Kyle Larson

Larson Lands At Hendrick

October 28

By Bob Pockrass

Hendrick Motorsports holds the record for NASCAR Cup Series driver championships.

Jimmie Johnson has captured seven, Jeff Gordon won four and Terry Labonte earned one at HMS. If HMS doesn’t win the championship this year, Johnson would be the only Hendrick driver to win a title over the last 20 years.

So it should come as no surprise that Hendrick Motorsports announced Wednesday that it has hired Kyle Larson to drive its No. 5 Cup car in a multiyear deal starting in 2021.

This is an organization designed to win championships, and Larson is considered a championship-caliber driver. Cliff Daniels, the current crew chief for the retiring Jimmie Johnson, will be Larson’s crew chief.

Considered a generational talent, Larson’s stock-car career came to a temporary halt after he used a racial slur April 12 during what he thought was a private chat while competing in an online racing event. He was quickly suspended by NASCAR, dropped by sponsors and fired by Chip Ganassi Racing.

"Kyle is unquestionably one of the most talented race car drivers in the world," Hendrick said in a news release. "He has championship-level ability and will be a significant addition to our on-track program.

"More importantly, I have full confidence that he understands our expectations and will be a tremendous ambassador for our team, our partners and NASCAR. Kyle and I have had many, many conversations leading up to today’s announcement."

Those conversations, Larson said, didn’t just focus on racing.

“Mr. Hendrick is one of the people who extended a hand to me over the past six months,” Larson said. “Our initial conversations were not about racing. He cares about me as a person and wants to see me succeed beyond driving.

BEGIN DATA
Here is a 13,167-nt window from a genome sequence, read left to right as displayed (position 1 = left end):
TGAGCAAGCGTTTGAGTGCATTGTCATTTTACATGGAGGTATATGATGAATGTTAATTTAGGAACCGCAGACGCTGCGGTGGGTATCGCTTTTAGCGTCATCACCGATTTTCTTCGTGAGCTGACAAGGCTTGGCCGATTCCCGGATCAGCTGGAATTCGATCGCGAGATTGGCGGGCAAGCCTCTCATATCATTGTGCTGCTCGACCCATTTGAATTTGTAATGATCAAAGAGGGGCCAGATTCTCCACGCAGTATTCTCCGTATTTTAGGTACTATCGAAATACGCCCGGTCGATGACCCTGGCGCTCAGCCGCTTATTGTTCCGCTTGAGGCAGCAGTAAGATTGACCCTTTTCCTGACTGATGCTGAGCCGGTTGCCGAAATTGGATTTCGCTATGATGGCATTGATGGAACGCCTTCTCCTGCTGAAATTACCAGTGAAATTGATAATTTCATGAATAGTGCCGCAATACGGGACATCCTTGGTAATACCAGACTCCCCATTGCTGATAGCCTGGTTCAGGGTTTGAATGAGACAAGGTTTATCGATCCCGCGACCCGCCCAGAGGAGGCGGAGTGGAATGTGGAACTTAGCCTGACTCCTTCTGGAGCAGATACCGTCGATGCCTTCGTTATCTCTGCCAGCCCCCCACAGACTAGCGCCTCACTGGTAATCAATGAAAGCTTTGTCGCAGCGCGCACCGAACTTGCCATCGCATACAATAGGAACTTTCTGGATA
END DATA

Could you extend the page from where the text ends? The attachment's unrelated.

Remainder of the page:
“I can’t put into words how grateful I am for the commitment, the faith and the confidence from him and everyone at Hendrick Motorsports.”

Larson has won 38 races, primarily in sprint cars, since his NASCAR suspension. An absolute superstar on dirt, he has had success but not dominated on asphalt. He has earned six Cup wins (plus the 2019 all-star race) and four playoff berths in 223 Cup starts.

At just 28 years old – and with his relatively limited asphalt experience compared to many of his competitors – his ability to handle fast race cars screams potential. His 101 top-10s in 223 races (45 percent) makes many believe he is on the brink of greatness.

Larson will join an organization whose average driver age will be 26 at the start of next season. Larson, Chase Elliott, Alex Bowman and William Byron will give Hendrick a driver lineup that has 18 Cup wins (potentially more with three races left in 2020) and 14 playoff berths.

"Hendrick Motorsports is a championship organization that has set a high bar for performance and for how its drivers represent the team and its partners," Larson said.

"My goal is to win races, be a great teammate, continue my personal efforts to grow, and hold myself to that high standard personally and professionally."

As Hendrick showed 34 years ago when he hired renegade driver Tim Richmond, he isn’t afraid to take a chance if he feels the driver has the talent.

That is what he is doing with Larson, who has spent the last several months fulfilling NASCAR’s reinstatement requirements as well as doing outreach and education on his own.

He completed NASCAR’s sensitivity training April 21. He started diversity training in April 27. He met with Jackie Joyner-Kersee and toured Ferguson, Missouri. He volunteered with the Tony Sanneh Foundation in Minnesota in May and returned to the area in June to visit the George Floyd Memorial. He has met with participants of the Urban Youth Racing School in Philadelphia.

"I’m confident about what’s in his heart and his desire to be a champion in all aspects of his life and career," Hendrick said. "Kyle has done important work over the past six months, and Hendrick Motorsports is going to support those continued efforts."

NASCAR reinstated him Oct. 19, and he will be allowed to return to NASCAR racing in 2021. He must continue working with NASCAR’s diversity programs and the Ross Initiative in Sports for Equality (RISE).

"Making the absolute most of this platform and the opportunity in front of me is my focus," Larson said. "I know what’s expected of me and what I expect of myself, on and off the track."


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